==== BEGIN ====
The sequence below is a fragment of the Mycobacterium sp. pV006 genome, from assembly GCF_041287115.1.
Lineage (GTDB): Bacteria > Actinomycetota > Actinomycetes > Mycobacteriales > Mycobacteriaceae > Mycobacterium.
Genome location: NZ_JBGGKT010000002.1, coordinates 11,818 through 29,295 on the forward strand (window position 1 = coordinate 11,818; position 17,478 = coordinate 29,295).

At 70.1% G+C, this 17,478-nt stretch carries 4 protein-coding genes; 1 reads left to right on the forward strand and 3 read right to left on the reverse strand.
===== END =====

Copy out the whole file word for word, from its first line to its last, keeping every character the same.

The sequence below is a fragment of the Mycobacterium sp. pV006 genome, from assembly GCF_041287115.1.
Lineage (GTDB): Bacteria > Actinomycetota > Actinomycetes > Mycobacteriales > Mycobacteriaceae > Mycobacterium.
Genome location: NZ_JBGGKT010000002.1, coordinates 11,818 through 29,295 on the forward strand (window position 1 = coordinate 11,818; position 17,478 = coordinate 29,295).

At 70.1% G+C, this 17,478-nt stretch carries 4 protein-coding genes; 1 reads left to right on the forward strand and 3 read right to left on the reverse strand.